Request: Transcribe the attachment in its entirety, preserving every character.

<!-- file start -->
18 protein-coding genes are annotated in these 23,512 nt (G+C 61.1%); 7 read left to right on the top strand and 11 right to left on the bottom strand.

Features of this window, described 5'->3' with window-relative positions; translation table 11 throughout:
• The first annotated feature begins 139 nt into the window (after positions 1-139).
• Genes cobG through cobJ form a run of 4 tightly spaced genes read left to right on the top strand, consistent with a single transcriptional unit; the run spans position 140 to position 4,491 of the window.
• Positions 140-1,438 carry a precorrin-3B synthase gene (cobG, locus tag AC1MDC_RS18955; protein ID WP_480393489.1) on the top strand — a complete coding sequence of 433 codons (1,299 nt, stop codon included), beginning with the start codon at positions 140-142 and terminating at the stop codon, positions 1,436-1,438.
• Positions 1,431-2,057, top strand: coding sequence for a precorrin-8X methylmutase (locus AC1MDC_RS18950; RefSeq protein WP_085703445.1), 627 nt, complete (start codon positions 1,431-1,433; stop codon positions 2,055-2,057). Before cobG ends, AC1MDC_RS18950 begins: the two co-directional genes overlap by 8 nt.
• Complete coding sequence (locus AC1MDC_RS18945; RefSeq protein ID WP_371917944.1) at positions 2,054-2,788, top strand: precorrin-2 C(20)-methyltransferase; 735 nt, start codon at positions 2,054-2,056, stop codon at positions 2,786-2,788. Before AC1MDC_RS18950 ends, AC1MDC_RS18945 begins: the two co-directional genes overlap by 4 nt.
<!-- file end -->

18 protein-coding genes are annotated in these 23,512 nt (G+C 61.1%); 7 read left to right on the top strand and 11 right to left on the bottom strand.

Features of this window, described 5'->3' with window-relative positions; translation table 11 throughout:
• The first annotated feature begins 139 nt into the window (after positions 1-139).
• Genes cobG through cobJ form a run of 4 tightly spaced genes read left to right on the top strand, consistent with a single transcriptional unit; the run spans position 140 to position 4,491 of the window.
• Positions 140-1,438 carry a precorrin-3B synthase gene (cobG, locus tag AC1MDC_RS18955; protein ID WP_480393489.1) on the top strand — a complete coding sequence of 433 codons (1,299 nt, stop codon included), beginning with the start codon at positions 140-142 and terminating at the stop codon, positions 1,436-1,438.
• Positions 1,431-2,057, top strand: coding sequence for a precorrin-8X methylmutase (locus AC1MDC_RS18950; RefSeq protein WP_085703445.1), 627 nt, complete (start codon positions 1,431-1,433; stop codon positions 2,055-2,057). Before cobG ends, AC1MDC_RS18950 begins: the two co-directional genes overlap by 8 nt.
• Complete coding sequence (locus AC1MDC_RS18945; RefSeq protein ID WP_371917944.1) at positions 2,054-2,788, top strand: precorrin-2 C(20)-methyltransferase; 735 nt, start codon at positions 2,054-2,056, stop codon at positions 2,786-2,788. Before AC1MDC_RS18950 ends, AC1MDC_RS18945 begins: the two co-directional genes overlap by 4 nt.